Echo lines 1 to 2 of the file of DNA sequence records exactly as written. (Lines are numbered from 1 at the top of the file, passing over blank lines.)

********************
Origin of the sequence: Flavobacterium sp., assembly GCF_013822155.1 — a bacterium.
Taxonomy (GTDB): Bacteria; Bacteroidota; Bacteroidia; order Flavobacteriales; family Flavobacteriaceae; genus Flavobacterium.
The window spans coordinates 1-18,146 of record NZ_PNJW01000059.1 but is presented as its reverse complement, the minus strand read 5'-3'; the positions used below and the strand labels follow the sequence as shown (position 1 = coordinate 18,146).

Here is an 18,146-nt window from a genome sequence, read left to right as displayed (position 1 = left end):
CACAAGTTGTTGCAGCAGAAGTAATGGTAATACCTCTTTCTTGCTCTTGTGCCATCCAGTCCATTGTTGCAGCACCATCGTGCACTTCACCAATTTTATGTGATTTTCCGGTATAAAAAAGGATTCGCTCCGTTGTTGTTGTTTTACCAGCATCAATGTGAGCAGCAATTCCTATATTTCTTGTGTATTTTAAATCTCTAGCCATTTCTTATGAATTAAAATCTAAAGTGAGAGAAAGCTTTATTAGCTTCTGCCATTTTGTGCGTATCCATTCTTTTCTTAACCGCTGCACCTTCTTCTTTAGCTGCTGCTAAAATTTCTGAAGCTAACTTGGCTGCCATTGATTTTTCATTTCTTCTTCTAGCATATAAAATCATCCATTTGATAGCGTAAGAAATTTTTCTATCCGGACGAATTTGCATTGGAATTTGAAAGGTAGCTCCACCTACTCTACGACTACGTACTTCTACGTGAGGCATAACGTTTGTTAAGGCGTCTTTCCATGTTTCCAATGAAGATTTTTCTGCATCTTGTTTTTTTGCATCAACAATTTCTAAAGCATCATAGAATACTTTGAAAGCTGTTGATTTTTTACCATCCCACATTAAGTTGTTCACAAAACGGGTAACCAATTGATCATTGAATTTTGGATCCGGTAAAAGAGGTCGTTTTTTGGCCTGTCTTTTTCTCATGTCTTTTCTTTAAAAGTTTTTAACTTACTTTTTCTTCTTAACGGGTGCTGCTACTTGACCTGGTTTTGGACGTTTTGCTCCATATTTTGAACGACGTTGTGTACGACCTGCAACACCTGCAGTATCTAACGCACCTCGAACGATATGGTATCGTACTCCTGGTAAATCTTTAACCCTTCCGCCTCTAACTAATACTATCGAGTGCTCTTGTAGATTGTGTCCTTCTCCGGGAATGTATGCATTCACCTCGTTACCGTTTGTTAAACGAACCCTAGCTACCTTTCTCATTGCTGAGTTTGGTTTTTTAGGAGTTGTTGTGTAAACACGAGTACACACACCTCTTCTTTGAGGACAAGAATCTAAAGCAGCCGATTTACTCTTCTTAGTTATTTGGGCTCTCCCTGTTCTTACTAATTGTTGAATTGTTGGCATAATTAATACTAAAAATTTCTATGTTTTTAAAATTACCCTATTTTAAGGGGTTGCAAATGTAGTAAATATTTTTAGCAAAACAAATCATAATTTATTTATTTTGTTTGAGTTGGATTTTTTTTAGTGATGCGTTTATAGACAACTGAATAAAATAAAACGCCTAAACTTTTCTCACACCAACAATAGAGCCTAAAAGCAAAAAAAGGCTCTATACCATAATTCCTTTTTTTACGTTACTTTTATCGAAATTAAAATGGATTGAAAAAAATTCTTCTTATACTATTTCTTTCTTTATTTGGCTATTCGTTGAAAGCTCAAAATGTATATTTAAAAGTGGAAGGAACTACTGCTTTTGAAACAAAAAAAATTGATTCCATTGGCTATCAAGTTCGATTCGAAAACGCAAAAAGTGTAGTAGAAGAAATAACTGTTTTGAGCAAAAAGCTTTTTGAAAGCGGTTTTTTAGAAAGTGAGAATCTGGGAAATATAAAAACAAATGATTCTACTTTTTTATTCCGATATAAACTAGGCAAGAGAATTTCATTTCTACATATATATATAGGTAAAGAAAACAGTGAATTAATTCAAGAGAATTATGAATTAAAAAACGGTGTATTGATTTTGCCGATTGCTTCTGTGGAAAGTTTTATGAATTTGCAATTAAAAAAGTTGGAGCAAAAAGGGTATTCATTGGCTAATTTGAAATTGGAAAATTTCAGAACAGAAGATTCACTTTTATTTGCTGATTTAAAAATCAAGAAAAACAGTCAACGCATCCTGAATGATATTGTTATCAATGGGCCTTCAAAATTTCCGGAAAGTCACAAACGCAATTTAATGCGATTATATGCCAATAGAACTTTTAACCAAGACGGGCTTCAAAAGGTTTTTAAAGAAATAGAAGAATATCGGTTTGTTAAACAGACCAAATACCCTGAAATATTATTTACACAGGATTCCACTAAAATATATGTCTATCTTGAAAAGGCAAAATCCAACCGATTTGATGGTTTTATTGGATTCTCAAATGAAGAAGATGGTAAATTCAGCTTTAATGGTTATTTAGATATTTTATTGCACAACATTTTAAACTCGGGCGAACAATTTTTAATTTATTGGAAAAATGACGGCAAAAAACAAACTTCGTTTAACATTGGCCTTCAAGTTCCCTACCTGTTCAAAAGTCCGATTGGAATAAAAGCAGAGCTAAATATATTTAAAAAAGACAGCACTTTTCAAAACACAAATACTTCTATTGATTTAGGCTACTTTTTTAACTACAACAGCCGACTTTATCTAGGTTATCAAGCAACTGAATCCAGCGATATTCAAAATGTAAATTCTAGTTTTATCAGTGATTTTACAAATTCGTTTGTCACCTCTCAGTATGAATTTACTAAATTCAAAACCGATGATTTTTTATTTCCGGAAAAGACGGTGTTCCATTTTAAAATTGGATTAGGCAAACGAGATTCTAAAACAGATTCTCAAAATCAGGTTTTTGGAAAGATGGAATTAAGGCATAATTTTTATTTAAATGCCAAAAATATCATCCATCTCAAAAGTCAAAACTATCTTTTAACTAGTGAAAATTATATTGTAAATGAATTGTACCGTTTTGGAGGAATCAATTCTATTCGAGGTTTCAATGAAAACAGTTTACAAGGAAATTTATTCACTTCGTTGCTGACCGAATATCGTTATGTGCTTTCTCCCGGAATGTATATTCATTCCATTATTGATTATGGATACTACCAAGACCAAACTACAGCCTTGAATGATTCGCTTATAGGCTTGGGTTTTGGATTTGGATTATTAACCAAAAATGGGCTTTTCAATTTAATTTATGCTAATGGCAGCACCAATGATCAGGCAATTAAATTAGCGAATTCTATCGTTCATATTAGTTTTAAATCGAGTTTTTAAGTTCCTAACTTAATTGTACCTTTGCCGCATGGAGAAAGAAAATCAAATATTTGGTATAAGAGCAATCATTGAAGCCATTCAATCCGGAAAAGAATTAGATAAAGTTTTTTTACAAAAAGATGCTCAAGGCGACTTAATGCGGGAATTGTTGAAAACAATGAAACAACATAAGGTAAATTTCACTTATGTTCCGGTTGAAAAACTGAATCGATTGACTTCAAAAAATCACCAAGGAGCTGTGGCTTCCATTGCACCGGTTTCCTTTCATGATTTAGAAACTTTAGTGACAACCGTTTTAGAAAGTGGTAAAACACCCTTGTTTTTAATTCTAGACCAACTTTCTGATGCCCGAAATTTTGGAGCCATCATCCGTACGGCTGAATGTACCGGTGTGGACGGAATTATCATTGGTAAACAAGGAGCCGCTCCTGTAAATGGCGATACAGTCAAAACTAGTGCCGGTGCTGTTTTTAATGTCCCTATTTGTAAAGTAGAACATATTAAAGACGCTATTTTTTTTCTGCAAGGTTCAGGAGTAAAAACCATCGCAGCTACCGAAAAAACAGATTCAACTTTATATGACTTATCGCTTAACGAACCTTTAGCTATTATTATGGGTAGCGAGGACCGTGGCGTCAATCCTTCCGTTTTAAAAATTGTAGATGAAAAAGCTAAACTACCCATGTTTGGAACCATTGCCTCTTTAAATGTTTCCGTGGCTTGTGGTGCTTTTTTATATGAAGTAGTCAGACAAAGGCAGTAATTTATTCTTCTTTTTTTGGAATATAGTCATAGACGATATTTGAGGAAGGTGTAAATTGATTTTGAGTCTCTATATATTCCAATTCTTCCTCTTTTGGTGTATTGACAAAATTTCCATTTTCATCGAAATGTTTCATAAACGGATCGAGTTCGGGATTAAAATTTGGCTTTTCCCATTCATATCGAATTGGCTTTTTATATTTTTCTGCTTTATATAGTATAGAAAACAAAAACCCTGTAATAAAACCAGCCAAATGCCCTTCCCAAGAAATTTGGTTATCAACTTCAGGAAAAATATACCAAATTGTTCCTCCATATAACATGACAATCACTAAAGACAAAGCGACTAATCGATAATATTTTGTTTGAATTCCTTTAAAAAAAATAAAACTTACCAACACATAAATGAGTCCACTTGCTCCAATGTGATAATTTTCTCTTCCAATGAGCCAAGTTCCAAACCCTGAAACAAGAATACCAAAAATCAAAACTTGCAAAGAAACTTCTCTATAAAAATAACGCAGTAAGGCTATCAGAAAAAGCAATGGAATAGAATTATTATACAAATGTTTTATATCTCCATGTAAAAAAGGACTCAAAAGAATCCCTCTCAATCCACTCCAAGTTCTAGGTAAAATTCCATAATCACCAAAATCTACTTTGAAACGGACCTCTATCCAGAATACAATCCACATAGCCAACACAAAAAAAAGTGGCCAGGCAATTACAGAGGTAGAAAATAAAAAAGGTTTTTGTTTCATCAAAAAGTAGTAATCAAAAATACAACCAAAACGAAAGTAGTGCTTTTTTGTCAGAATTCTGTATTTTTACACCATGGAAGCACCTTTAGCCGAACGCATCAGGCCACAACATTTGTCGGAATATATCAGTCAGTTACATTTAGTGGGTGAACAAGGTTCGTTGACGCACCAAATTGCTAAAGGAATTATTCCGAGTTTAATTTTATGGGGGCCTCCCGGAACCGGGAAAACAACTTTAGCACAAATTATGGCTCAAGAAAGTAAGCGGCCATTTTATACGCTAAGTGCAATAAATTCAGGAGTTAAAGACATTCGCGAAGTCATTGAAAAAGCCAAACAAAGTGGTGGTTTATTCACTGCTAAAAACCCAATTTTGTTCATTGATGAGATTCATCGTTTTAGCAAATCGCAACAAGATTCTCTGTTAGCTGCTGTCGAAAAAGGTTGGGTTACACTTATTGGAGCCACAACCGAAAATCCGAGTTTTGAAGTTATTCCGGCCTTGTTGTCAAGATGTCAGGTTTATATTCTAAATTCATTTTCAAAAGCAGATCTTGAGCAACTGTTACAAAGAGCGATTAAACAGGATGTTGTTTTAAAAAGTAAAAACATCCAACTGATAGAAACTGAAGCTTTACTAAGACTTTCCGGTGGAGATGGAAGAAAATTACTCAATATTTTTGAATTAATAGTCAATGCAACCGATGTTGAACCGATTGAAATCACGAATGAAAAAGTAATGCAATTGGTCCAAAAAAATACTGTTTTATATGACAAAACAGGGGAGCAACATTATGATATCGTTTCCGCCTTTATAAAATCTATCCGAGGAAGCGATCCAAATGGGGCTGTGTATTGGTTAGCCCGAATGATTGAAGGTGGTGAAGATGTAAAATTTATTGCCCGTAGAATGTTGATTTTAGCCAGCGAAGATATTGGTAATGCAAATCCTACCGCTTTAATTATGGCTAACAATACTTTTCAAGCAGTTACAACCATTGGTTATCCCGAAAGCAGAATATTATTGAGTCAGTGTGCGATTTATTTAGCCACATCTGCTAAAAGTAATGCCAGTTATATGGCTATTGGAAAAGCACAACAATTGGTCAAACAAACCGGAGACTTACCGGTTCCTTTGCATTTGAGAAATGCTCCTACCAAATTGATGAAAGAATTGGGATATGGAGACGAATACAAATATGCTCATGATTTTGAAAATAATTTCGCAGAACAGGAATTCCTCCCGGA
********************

Origin of the sequence: Flavobacterium sp., assembly GCF_013822155.1 — a bacterium.
Taxonomy (GTDB): Bacteria; Bacteroidota; Bacteroidia; order Flavobacteriales; family Flavobacteriaceae; genus Flavobacterium.